Syria protested a deadly U.S. raid into its territory to the United Nations on Tuesday, saying those killed were "innocent civilians," and announced it was closing an American school and cultural center in its capital.
A government spokesman for Iraq, from which U.S. forces launched Sunday's raid, joined Syria in condemning the U.S. incursion. "The Iraqi government rejects U.S. aircraft bombarding posts inside Syria," spokesman Ali al-Dabbagh said in Baghdad.
U.S. military officials said Monday that American forces flew by helicopter about 4 miles into Syria on Sunday, targeting the leader of a smuggling network used to funnel fighters, arms and money into Iraq.
The officials, speaking on the condition of anonymity, said U.S. forces shot dead several armed men and wounded or killed the targeted man, whom they identified as a leader of the insurgent group al-Qaida in Iraq.
In a letter Tuesday to leaders of the United Nations and U.N. Security Council, Syria said the eight people killed in the raid were civilians, including a woman and one man killed with his four sons, Syria's state-run news agency said. Syrian Foreign Minister Walid al-Moualem had said Monday that seven civilians died in the raid.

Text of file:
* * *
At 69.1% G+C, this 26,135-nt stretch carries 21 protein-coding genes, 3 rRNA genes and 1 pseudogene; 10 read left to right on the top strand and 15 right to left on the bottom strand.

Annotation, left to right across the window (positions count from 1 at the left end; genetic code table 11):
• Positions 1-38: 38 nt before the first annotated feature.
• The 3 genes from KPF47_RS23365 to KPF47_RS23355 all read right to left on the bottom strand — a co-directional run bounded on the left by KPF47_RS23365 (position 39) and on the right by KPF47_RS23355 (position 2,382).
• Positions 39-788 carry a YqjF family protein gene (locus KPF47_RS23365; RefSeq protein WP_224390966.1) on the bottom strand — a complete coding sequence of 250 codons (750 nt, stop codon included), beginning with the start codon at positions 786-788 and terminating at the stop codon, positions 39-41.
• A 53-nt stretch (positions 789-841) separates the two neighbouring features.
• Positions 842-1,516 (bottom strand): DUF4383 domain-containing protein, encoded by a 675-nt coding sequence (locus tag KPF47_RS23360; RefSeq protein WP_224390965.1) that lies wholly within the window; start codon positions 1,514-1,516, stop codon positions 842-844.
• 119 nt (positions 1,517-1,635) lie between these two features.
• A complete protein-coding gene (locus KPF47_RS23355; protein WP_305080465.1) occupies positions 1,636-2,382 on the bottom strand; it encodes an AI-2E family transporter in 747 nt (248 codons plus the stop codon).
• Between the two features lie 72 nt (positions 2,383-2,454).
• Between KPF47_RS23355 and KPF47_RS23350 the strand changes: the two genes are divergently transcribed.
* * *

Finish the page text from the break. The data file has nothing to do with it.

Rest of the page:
In the same letter, Syria urged Iraq to investigate the U.S. raid and said the attack came as Syria had been increasing efforts to stem the flow of foreign fighters into Iraq.
"In this regard, we refer that this unjustified act of aggression comes at a time when the Iraqi and U.S.sides recognize Syria's efforts exerted to preserve Iraq security and prevent any illegal infiltrations into its territories," the letter said. The Syrian news agency did not specify which Syrian officials signed the communication.
Underscoring the possibility that the raid could hinder U.S. efforts to stabilize Iraq, Syria on Tuesday indefinitely postponed Syrian-Iraqi talks on regional cooperation that had been set for Nov. 12 in Baghdad.
Syria's Cabinet on Tuesday ordered the closing of an American school, one of many such schools around the world that provide education in English for local and foreign children, and a cultural center linked to the U.S. Embassy. Both closings in Damascus were to stand "until further notice," the state news agency said.
Gitmo confession tossed out
A U.S. military judge barred the Pentagon Tuesday from using a Guantanamo prisoner's confession to Afghan authorities as trial evidence, saying it was obtained through torture. Army Col. Stephen Henley said Mohammed Jawad's statements "were obtained by physical intimidation and threats of death which, under the circumstances, constitute torture."